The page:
Worst of 2015: The 7 Biggest Box Office Flops
After a down year in 2014, Hollywood rebounded in a huge way in 2015. We saw record-breaking box office takes from Avengers: Age of Ultron, Jurassic World, and Furious 7. But it hasn’t been sunshine and rainbows for all. For every rousing success, there’s been a flop to balance the karmic scales of cinema. Sometimes, we can see the disaster coming a mile away. Others come as a surprise to everyone involved, never quite catching on the way we expected.
Last year’s crop of flops is a mixed bag of over-budget nightmares, bad reboots, and poorly marketed disasters. It’s a diverse bunch to say the least, and features a slew of directors and actors that are new to the world of low box-office numbers. Sadly, not every movie can be a winner. It’s this group that pretty much defines the concept, forever acting as a reminder to the Hollywood powers-that-be: Not every idea is a good idea.
1. Jupiter Ascending
Budget: $174 million
Box Office: $183 million
Keeping in mind that the $174 million budget doesn’t include massive marketing campaigns, Lana and Andy Wachowski’s attempt (they wrote, produced, and directed) at an epic space opera lost Warner Bros. a whole lot of money. Not even a budding global market for CGI-heavy movies could save Jupiter Ascending from its scattered plot, small amount of substance, and bloated 127-minute runtime.
2. Fantastic Four
Budget: $120 million
Box Office: $166 million
It takes a special kind of superhero movie to not succeed in today’s market. Fantastic Four managed to do just that, as the comic book film that no one actually ended up seeing. The production was marred by on-set conflict with director Josh Trank, which saw him almost come to blows with lead actor Miles Teller. The controversy was bad enough for Lucasfilm to fire Trank from one of their upcoming Anthology films; it effectively could spell the end of his days directing blockbusters.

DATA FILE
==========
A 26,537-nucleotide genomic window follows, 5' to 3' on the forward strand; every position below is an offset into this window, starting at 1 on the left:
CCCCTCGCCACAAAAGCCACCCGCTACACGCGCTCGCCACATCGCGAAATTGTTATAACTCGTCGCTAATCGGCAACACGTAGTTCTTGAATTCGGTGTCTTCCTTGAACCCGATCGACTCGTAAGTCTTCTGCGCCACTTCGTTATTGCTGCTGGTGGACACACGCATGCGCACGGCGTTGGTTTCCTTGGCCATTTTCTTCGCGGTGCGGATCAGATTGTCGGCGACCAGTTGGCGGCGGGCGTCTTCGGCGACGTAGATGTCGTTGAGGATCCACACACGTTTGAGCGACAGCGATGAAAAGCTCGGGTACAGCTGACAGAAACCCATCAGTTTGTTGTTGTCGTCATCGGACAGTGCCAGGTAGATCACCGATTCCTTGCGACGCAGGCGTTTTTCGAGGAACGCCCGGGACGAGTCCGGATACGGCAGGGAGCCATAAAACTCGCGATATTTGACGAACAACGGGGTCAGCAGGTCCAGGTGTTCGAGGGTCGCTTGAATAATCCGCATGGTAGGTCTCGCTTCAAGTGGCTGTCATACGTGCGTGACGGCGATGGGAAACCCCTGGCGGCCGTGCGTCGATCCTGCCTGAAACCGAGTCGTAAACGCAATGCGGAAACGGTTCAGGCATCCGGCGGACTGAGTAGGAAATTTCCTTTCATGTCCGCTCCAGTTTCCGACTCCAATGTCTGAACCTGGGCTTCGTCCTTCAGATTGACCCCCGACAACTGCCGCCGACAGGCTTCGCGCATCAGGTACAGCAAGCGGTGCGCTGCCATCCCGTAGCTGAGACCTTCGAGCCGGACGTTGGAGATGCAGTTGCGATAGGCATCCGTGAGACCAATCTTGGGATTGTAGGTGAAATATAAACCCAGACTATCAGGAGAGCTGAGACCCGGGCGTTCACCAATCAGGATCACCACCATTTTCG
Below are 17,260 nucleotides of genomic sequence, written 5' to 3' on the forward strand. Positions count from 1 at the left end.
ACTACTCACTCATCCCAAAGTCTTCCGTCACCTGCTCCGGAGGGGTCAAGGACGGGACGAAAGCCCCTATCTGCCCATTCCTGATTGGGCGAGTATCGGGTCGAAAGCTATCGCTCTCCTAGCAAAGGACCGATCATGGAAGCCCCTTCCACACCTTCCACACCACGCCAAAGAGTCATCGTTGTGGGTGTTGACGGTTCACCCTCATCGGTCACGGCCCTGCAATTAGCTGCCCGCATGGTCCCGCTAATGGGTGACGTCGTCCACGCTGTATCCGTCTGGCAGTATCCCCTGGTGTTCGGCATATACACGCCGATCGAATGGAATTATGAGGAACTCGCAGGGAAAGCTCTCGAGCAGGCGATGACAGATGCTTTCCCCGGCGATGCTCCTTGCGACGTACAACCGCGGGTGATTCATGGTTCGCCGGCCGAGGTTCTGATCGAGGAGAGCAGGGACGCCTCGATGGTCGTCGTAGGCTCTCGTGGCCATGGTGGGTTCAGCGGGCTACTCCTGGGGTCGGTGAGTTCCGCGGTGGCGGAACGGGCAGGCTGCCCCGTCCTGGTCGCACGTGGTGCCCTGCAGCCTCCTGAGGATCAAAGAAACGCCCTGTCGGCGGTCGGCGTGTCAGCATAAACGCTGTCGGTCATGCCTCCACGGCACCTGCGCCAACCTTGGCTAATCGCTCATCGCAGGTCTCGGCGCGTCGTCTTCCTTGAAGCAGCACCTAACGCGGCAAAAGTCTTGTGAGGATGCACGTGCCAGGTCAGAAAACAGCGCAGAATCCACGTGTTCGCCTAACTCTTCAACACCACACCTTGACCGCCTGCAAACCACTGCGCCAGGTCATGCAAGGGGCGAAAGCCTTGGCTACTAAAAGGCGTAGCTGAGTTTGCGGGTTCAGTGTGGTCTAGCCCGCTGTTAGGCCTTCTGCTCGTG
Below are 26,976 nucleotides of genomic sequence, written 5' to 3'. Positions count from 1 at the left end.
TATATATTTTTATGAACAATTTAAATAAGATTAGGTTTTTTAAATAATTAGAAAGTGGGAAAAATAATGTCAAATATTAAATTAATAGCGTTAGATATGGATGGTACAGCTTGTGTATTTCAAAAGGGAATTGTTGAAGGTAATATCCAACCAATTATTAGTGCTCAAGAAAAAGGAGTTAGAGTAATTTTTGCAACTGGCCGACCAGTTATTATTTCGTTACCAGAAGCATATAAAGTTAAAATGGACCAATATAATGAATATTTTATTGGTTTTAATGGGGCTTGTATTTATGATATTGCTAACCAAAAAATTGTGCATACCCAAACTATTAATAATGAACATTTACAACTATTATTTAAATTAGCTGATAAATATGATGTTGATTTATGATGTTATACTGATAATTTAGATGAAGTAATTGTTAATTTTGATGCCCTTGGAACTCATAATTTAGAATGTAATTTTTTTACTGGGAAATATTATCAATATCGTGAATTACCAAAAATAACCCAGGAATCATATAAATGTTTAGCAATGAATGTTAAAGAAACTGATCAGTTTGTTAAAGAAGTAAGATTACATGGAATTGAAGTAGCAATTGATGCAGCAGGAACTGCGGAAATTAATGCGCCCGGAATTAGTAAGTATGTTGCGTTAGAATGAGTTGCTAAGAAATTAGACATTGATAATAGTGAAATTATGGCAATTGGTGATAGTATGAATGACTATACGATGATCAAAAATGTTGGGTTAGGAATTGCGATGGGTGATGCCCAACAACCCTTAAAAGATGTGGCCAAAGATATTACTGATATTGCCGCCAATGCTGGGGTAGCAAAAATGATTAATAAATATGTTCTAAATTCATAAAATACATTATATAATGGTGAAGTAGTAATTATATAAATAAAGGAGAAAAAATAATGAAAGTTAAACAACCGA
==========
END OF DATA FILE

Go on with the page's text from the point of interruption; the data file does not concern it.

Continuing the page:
Budget: $37 million
Box Office: $26 million
If all you knew about a movie was that it starred Bradley Cooper, Emma Stone, Bill Murray, Rachel McAdams, John Krasinski, and Alec Baldwin, there’s a good chance you’d buy a ticket without a second guess. That should tell you just how bad Cameron Crowe’s Aloha ended up being despite its all-star cast. Poor decision-making saw Emma Stone cast as a part-Asian character, and that was really only the tip of the iceberg for the disappointing effort from all involved.
Budget: $190 million
Box Office: $208 million
Don’t let the reported budget fool you, Tomorrowland lost a lot of money, to the tune of an estimated $120-140 million. Such a loss numbers itself among some of the biggest box office flops that Disney has ever experienced, so that should tell you just how spectacularly this one failed. The movie was hurt by a flimsy marketing strategy and poor execution, ultimately doomed by its bizarrely Randian philosophy and confusing story.
Budget: $60 million
Box Office: $30 million
Mortdecai holds the dubious distinction of being the writing on the wall for this phase of Johnny Depp’s career. His years making money as an affable weirdo appear to be officially over, denoted by the colossal failure that was his early 2015 effort. It wasn’t long before he recovered some semblance of dignity with Black Mass, but Mortdecai will never be forgotten for what it was: the worst performance of Depp’s career. Apparently audiences agreed too.
6. Seventh Son
Budget: $95 million
Box Office: $110 million
Just about anyone could have told Universal that Seventh Son was going to fall flat on its face. Sorry to say, you can’t toss together a bunch of fantasy elements into a movie and hope for the best, which is exactly what this one did. Not even Jeff Bridges and Julianne Moore were able to save this one, making it into a warning sign for any other studio trying to wade into fantasy waters. Unless it’s a Lord of the Rings adaptation, this genre is simply not playing well with audiences anymore.
Budget: $150 million
Box Office: $44 million
Pan is the most recent of these flops, and additionally it may be the worst. The Hollywood Reporter estimates that the movie will lose Warner upwards of $150 million, making this a brutal year for the studio’s biggest investments. Expansive product tie-ins weren’t enough to get people into theaters to see the Peter Pan prequel story, showing us what rock bottom looks like when it comes to reboots. Perhaps studios will see this as a cue to stop making unnecessary prequels for universally beloved properties.
All box office numbers courtesy of Box Office Mojo.
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